How to Write a Successful Appeal for Ongoing Programs


I get asked some form of this question all the time:

“How do I do an effective appeal letter for a program that runs all year long? We’re not one of those organizations that has One Big Need, like ‘meals on Thanksgiving’ or ‘summer camp’ or a new art exhibit. We do the same thing all year long…”

The answer is pretty simple: narrow your focus on what’s happening at your organization about 6 weeks after you mail your appeal.

Let me give you two examples of how this works…

Ongoing Program #1

Say you’re a children’s museum that fosters kids’ interest in the arts. And every month, local schools send their kids to the museum for field trips.

Narrow your focus and think about what will be needed about 6 weeks after you send your appeal. You can then send an appeal in January that says something like this:

“Your gift today will introduce a child to the arts! This March we have several bus-loads of children coming from local schools. Will you send a gift today to introduce one child to the arts by funding their visit to the museum?”

By narrowing the focus of the appeal onto a specific period, you’ve made it easier for the donor to understand and visualize how her gift will help. And any time you do that, you tend to raise more money.

Ongoing Program #2

Say you provide food and shelter for refugees fleeing violence. Narrow your focus and think about what aid you’ll be providing about 6 weeks after you send your appeal.

Your January appeal could say something like:

“Your help is needed to provide food and shelter for refugees in March. Shelter is so important during the rainy season. Will you send a gift today to provide food and shelter for one family?”

Again, by narrowing the focus you’ve made it easier for your donor to understand what’s happening at the nonprofit. Additionally, you’ve also added a dose of urgency to the appeal. In a clear, non-alarmist way, you’ve made it clear to your donor that these expenses are real and they are coming.

You’ll be thrilled with how your donors respond.

For the fundraising nerds, there are two fundraising principles at work here:

  1. Break your work into smaller chunks. In your direct response fundraising (appeals, e-appeals, newsletters), you’ll raise more money if you ask donors to help fund small, specific parts of your work instead of asking them to fund all your work.
  2. Ask before the need happens. You’ll raise more money if you ask donors to help before something happens, as opposed to asking them to help you “continue to” provide your services.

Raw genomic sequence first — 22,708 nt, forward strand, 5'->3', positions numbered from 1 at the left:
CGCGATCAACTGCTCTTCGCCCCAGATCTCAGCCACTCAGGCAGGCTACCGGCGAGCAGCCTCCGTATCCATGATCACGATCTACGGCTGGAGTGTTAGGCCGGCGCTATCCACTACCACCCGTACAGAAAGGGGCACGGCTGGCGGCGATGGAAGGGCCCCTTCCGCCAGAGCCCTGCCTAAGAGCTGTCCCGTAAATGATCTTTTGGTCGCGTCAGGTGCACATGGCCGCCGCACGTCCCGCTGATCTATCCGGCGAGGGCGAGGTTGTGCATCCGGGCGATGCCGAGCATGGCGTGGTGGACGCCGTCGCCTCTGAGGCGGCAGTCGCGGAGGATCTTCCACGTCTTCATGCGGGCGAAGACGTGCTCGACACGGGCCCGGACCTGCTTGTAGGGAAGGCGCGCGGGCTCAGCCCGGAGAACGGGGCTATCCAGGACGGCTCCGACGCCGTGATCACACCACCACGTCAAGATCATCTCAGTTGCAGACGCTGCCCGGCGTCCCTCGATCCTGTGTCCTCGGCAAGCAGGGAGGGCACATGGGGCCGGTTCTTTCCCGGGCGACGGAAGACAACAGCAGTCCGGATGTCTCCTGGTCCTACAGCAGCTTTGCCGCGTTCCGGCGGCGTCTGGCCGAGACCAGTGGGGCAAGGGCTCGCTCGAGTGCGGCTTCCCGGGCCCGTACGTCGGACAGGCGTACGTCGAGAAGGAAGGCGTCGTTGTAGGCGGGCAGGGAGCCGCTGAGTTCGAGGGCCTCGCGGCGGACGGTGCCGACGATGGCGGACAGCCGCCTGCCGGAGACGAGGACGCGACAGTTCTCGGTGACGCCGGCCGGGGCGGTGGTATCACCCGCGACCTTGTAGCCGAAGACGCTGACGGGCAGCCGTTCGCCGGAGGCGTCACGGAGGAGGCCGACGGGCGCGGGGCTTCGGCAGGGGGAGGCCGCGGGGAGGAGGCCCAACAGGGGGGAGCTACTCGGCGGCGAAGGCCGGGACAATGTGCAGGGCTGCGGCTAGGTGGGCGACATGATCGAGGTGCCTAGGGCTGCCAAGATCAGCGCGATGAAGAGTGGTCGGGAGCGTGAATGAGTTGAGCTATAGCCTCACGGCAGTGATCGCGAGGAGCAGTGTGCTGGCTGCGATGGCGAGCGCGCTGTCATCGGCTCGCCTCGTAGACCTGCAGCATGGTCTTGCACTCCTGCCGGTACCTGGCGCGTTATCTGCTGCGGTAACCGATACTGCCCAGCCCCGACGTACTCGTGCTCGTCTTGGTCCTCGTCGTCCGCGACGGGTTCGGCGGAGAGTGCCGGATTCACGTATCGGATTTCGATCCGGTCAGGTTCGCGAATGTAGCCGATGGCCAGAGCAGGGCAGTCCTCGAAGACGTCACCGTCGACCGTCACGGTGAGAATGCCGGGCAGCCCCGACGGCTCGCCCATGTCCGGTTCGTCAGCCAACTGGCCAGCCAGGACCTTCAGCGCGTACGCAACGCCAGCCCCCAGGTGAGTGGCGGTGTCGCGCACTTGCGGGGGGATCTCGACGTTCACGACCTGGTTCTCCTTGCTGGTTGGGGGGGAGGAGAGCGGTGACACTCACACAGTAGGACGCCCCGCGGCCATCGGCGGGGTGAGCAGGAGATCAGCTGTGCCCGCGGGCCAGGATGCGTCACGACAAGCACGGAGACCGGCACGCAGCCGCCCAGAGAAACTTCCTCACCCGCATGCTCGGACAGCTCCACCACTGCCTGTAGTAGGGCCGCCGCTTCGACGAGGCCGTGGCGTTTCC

If raising funds for an ongoing program or service is something your organization struggles with, narrow your focus. Don’t ask donors to fund the whole program. Ask them to fund what’s happening a little more than a month from when you send your letter.

You’ll have made your appeal more timely, relevant, and easy to understand – all of which are keys to successful appeal letters.

James Bond Without a Villain


I saw an appeal recently and a thought that popped into my head:

“This is like a James Bond movie without a villain. Everything looks really good, but there’s not anything interesting happening.”

I had that reaction because the appeal I was looking at had no conflict.

Everything was going great for the organization. They’d helped a lot of people.

It’s good to remember that conflict is one of the main things that causes humans to engage. There are no successful movies without conflict. There are no successful stories without conflict.

And I’d argue that almost no fundraising reaches its potential without conflict.

Think about the James Bond movies: when the villain is evil and interesting, James Bond looks extraordinarily capable and successful. When the villain is uninteresting and poorly-drawn, James Bond looks more like a fashion model.

The Bond movies that do poorly at the box office tend to be movies where the villain isn’t particularly interesting. They still make money, but not as much.

And that’s just a movie – which doesn’t compare to the real-life situations that beneficiaries and nonprofit organizations face every day.

What does this mean for your next appeal?

If you want to raise more money, you should tell your donor what their gift will accomplish and also tell them the “enemy” their gift will defeat.

You’ve seen this before:

  • “Send in a gift to fight cancer!”
  • “Your gift will help stop the [opposing candidate] from being elected!”
  • “You’ll strike a blow against the system that holds our kids back.”

Adding the idea that “the donor’s gift will defeat or fight back against an enemy” is a tried-and-true way to increase how much money you raise because:

  • Your appeals are already engaging for people who are inspired by your organization’s work
  • Now your appeals will additionally engage people who are moved by “need” in the world

Think of it like a two-fer for the donor: their gift will do good and help defeat an enemy.

And when you engage more of your donors, and you provide additional reasons to give, you’ll raise more money!